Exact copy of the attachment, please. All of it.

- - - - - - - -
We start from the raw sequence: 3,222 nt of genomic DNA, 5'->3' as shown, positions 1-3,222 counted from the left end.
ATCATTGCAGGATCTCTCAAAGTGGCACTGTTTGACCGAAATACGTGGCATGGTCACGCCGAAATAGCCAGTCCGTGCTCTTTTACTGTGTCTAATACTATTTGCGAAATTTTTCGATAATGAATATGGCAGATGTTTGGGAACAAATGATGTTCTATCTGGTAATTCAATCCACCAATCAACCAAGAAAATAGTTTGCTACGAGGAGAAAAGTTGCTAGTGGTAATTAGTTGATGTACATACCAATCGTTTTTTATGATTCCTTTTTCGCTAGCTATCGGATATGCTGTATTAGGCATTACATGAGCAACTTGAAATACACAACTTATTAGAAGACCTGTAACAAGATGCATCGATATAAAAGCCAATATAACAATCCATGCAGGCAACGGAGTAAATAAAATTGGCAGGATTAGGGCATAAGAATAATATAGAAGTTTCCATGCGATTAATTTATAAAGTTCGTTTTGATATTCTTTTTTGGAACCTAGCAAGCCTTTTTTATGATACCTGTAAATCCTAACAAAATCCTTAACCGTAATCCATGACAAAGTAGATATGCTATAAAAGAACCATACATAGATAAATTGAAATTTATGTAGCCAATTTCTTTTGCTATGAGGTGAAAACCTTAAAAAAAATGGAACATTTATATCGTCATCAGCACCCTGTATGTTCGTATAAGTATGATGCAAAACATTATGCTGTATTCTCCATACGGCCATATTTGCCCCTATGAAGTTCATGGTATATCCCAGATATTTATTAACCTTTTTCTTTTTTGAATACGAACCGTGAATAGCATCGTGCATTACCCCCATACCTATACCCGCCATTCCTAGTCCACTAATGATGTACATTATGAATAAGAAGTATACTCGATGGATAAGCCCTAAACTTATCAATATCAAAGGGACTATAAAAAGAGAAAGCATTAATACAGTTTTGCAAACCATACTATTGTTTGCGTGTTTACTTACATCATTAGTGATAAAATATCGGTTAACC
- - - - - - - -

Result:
We start from the raw sequence: 3,222 nt of genomic DNA, 5'->3' as shown, positions 1-3,222 counted from the left end.
ATCATTGCAGGATCTCTCAAAGTGGCACTGTTTGACCGAAATACGTGGCATGGTCACGCCGAAATAGCCAGTCCGTGCTCTTTTACTGTGTCTAATACTATTTGCGAAATTTTTCGATAATGAATATGGCAGATGTTTGGGAACAAATGATGTTCTATCTGGTAATTCAATCCACCAATCAACCAAGAAAATAGTTTGCTACGAGGAGAAAAGTTGCTAGTGGTAATTAGTTGATGTACATACCAATCGTTTTTTATGATTCCTTTTTCGCTAGCTATCGGATATGCTGTATTAGGCATTACATGAGCAACTTGAAATACACAACTTATTAGAAGACCTGTAACAAGATGCATCGATATAAAAGCCAATATAACAATCCATGCAGGCAACGGAGTAAATAAAATTGGCAGGATTAGGGCATAAGAATAATATAGAAGTTTCCATGCGATTAATTTATAAAGTTCGTTTTGATATTCTTTTTTGGAACCTAGCAAGCCTTTTTTATGATACCTGTAAATCCTAACAAAATCCTTAACCGTAATCCATGACAAAGTAGATATGCTATAAAAGAACCATACATAGATAAATTGAAATTTATGTAGCCAATTTCTTTTGCTATGAGGTGAAAACCTTAAAAAAAATGGAACATTTATATCGTCATCAGCACCCTGTATGTTCGTATAAGTATGATGCAAAACATTATGCTGTATTCTCCATACGGCCATATTTGCCCCTATGAAGTTCATGGTATATCCCAGATATTTATTAACCTTTTTCTTTTTTGAATACGAACCGTGAATAGCATCGTGCATTACCCCCATACCTATACCCGCCATTCCTAGTCCACTAATGATGTACATTATGAATAAGAAGTATACTCGATGGATAAGCCCTAAACTTATCAATATCAAAGGGACTATAAAAAGAGAAAGCATTAATACAGTTTTGCAAACCATACTATTGTTTGCGTGTTTACTTACATCATTAGTGATAAAATATCGGTTAACC